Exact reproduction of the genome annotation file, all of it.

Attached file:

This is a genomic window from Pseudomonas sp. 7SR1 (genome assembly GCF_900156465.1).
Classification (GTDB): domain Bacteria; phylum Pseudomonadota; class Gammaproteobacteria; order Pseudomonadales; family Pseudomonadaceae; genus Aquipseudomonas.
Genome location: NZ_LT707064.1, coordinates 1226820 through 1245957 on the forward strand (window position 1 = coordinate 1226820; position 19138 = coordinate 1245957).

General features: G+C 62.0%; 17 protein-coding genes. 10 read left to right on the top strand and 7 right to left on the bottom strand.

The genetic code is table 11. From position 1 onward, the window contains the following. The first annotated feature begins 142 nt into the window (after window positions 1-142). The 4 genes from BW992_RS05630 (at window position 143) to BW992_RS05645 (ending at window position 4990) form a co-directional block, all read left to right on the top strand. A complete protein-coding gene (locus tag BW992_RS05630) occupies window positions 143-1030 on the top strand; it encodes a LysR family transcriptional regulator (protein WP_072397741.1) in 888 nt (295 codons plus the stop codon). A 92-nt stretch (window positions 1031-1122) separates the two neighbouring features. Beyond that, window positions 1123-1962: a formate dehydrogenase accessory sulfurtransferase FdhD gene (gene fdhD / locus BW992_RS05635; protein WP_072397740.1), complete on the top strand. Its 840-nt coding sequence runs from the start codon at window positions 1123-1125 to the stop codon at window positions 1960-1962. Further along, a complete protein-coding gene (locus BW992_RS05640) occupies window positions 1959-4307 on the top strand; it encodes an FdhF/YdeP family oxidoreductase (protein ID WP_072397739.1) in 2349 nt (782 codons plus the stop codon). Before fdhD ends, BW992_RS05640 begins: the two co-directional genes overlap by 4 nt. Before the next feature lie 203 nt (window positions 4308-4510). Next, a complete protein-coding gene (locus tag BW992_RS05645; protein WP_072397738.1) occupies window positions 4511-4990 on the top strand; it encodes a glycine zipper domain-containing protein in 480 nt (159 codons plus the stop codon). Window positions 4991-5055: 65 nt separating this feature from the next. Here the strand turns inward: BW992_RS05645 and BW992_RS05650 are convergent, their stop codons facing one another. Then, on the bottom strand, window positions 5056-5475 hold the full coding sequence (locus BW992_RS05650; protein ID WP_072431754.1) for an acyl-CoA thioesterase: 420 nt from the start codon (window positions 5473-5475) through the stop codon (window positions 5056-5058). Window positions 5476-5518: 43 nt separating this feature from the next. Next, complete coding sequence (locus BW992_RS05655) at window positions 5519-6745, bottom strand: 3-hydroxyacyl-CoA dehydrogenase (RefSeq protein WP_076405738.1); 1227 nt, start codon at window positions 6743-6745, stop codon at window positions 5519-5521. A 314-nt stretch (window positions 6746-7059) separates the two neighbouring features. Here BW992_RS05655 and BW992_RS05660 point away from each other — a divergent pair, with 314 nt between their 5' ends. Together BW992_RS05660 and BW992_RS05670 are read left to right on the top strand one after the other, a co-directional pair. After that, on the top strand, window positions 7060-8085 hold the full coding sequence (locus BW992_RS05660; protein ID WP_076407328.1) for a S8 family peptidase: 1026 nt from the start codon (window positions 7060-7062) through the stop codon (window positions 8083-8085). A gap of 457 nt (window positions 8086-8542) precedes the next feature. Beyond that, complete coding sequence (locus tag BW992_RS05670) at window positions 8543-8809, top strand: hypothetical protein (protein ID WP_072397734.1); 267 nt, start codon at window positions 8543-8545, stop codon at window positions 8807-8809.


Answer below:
This is a genomic window from Pseudomonas sp. 7SR1 (genome assembly GCF_900156465.1).
Classification (GTDB): domain Bacteria; phylum Pseudomonadota; class Gammaproteobacteria; order Pseudomonadales; family Pseudomonadaceae; genus Aquipseudomonas.
Genome location: NZ_LT707064.1, coordinates 1226820 through 1245957 on the forward strand (window position 1 = coordinate 1226820; position 19138 = coordinate 1245957).

General features: G+C 62.0%; 17 protein-coding genes. 10 read left to right on the top strand and 7 right to left on the bottom strand.

The genetic code is table 11. From position 1 onward, the window contains the following. The first annotated feature begins 142 nt into the window (after window positions 1-142). The 4 genes from BW992_RS05630 (at window position 143) to BW992_RS05645 (ending at window position 4990) form a co-directional block, all read left to right on the top strand. A complete protein-coding gene (locus tag BW992_RS05630) occupies window positions 143-1030 on the top strand; it encodes a LysR family transcriptional regulator (protein WP_072397741.1) in 888 nt (295 codons plus the stop codon). A 92-nt stretch (window positions 1031-1122) separates the two neighbouring features. Beyond that, window positions 1123-1962: a formate dehydrogenase accessory sulfurtransferase FdhD gene (gene fdhD / locus BW992_RS05635; protein WP_072397740.1), complete on the top strand. Its 840-nt coding sequence runs from the start codon at window positions 1123-1125 to the stop codon at window positions 1960-1962. Further along, a complete protein-coding gene (locus BW992_RS05640) occupies window positions 1959-4307 on the top strand; it encodes an FdhF/YdeP family oxidoreductase (protein ID WP_072397739.1) in 2349 nt (782 codons plus the stop codon). Before fdhD ends, BW992_RS05640 begins: the two co-directional genes overlap by 4 nt. Before the next feature lie 203 nt (window positions 4308-4510). Next, a complete protein-coding gene (locus tag BW992_RS05645; protein WP_072397738.1) occupies window positions 4511-4990 on the top strand; it encodes a glycine zipper domain-containing protein in 480 nt (159 codons plus the stop codon). Window positions 4991-5055: 65 nt separating this feature from the next. Here the strand turns inward: BW992_RS05645 and BW992_RS05650 are convergent, their stop codons facing one another. Then, on the bottom strand, window positions 5056-5475 hold the full coding sequence (locus BW992_RS05650; protein ID WP_072431754.1) for an acyl-CoA thioesterase: 420 nt from the start codon (window positions 5473-5475) through the stop codon (window positions 5056-5058). Window positions 5476-5518: 43 nt separating this feature from the next. Next, complete coding sequence (locus BW992_RS05655) at window positions 5519-6745, bottom strand: 3-hydroxyacyl-CoA dehydrogenase (RefSeq protein WP_076405738.1); 1227 nt, start codon at window positions 6743-6745, stop codon at window positions 5519-5521. A 314-nt stretch (window positions 6746-7059) separates the two neighbouring features. Here BW992_RS05655 and BW992_RS05660 point away from each other — a divergent pair, with 314 nt between their 5' ends. Together BW992_RS05660 and BW992_RS05670 are read left to right on the top strand one after the other, a co-directional pair. After that, on the top strand, window positions 7060-8085 hold the full coding sequence (locus BW992_RS05660; protein ID WP_076407328.1) for a S8 family peptidase: 1026 nt from the start codon (window positions 7060-7062) through the stop codon (window positions 8083-8085). A gap of 457 nt (window positions 8086-8542) precedes the next feature. Beyond that, complete coding sequence (locus tag BW992_RS05670) at window positions 8543-8809, top strand: hypothetical protein (protein ID WP_072397734.1); 267 nt, start codon at window positions 8543-8545, stop codon at window positions 8807-8809.